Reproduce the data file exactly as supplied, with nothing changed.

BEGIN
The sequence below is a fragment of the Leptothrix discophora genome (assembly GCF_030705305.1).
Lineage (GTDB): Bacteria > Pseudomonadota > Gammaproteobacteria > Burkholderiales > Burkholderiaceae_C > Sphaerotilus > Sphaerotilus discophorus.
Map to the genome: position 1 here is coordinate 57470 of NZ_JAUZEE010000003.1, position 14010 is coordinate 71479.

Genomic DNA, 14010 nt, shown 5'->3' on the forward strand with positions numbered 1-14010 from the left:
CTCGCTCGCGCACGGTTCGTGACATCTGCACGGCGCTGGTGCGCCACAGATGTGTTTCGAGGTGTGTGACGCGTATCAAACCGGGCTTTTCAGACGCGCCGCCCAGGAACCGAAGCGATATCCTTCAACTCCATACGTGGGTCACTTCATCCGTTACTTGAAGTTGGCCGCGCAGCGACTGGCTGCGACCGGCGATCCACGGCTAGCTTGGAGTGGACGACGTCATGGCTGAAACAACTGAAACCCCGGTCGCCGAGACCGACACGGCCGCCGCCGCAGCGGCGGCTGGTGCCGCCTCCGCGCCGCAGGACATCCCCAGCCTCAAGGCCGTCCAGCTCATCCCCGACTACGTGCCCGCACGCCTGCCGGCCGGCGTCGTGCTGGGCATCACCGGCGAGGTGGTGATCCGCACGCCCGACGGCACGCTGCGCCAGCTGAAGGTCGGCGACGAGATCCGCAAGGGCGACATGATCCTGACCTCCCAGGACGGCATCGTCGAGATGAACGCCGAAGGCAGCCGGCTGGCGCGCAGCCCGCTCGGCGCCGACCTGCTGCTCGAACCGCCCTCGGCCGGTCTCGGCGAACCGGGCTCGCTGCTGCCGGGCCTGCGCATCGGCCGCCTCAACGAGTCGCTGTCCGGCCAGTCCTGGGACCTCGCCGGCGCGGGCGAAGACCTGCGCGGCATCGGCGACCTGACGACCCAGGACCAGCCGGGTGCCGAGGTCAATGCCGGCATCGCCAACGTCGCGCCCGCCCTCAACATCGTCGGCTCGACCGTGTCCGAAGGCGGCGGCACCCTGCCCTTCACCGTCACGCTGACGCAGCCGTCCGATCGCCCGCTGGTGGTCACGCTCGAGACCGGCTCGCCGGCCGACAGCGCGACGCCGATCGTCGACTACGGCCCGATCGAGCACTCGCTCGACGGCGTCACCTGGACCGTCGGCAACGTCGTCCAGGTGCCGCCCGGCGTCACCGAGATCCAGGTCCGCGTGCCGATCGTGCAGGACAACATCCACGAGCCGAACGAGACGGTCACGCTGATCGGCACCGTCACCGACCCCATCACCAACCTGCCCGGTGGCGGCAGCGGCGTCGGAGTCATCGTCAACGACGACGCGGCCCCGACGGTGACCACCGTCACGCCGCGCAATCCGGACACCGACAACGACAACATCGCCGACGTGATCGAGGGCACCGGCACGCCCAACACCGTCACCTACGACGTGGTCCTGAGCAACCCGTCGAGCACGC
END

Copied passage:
The sequence below is a fragment of the Leptothrix discophora genome (assembly GCF_030705305.1).
Lineage (GTDB): Bacteria > Pseudomonadota > Gammaproteobacteria > Burkholderiales > Burkholderiaceae_C > Sphaerotilus > Sphaerotilus discophorus.
Map to the genome: position 1 here is coordinate 57470 of NZ_JAUZEE010000003.1, position 14010 is coordinate 71479.

Genomic DNA, 14010 nt, shown 5'->3' on the forward strand with positions numbered 1-14010 from the left:
CTCGCTCGCGCACGGTTCGTGACATCTGCACGGCGCTGGTGCGCCACAGATGTGTTTCGAGGTGTGTGACGCGTATCAAACCGGGCTTTTCAGACGCGCCGCCCAGGAACCGAAGCGATATCCTTCAACTCCATACGTGGGTCACTTCATCCGTTACTTGAAGTTGGCCGCGCAGCGACTGGCTGCGACCGGCGATCCACGGCTAGCTTGGAGTGGACGACGTCATGGCTGAAACAACTGAAACCCCGGTCGCCGAGACCGACACGGCCGCCGCCGCAGCGGCGGCTGGTGCCGCCTCCGCGCCGCAGGACATCCCCAGCCTCAAGGCCGTCCAGCTCATCCCCGACTACGTGCCCGCACGCCTGCCGGCCGGCGTCGTGCTGGGCATCACCGGCGAGGTGGTGATCCGCACGCCCGACGGCACGCTGCGCCAGCTGAAGGTCGGCGACGAGATCCGCAAGGGCGACATGATCCTGACCTCCCAGGACGGCATCGTCGAGATGAACGCCGAAGGCAGCCGGCTGGCGCGCAGCCCGCTCGGCGCCGACCTGCTGCTCGAACCGCCCTCGGCCGGTCTCGGCGAACCGGGCTCGCTGCTGCCGGGCCTGCGCATCGGCCGCCTCAACGAGTCGCTGTCCGGCCAGTCCTGGGACCTCGCCGGCGCGGGCGAAGACCTGCGCGGCATCGGCGACCTGACGACCCAGGACCAGCCGGGTGCCGAGGTCAATGCCGGCATCGCCAACGTCGCGCCCGCCCTCAACATCGTCGGCTCGACCGTGTCCGAAGGCGGCGGCACCCTGCCCTTCACCGTCACGCTGACGCAGCCGTCCGATCGCCCGCTGGTGGTCACGCTCGAGACCGGCTCGCCGGCCGACAGCGCGACGCCGATCGTCGACTACGGCCCGATCGAGCACTCGCTCGACGGCGTCACCTGGACCGTCGGCAACGTCGTCCAGGTGCCGCCCGGCGTCACCGAGATCCAGGTCCGCGTGCCGATCGTGCAGGACAACATCCACGAGCCGAACGAGACGGTCACGCTGATCGGCACCGTCACCGACCCCATCACCAACCTGCCCGGTGGCGGCAGCGGCGTCGGAGTCATCGTCAACGACGACGCGGCCCCGACGGTGACCACCGTCACGCCGCGCAATCCGGACACCGACAACGACAACATCGCCGACGTGATCGAGGGCACCGGCACGCCCAACACCGTCACCTACGACGTGGTCCTGAGCAACCCGTCGAGCACGC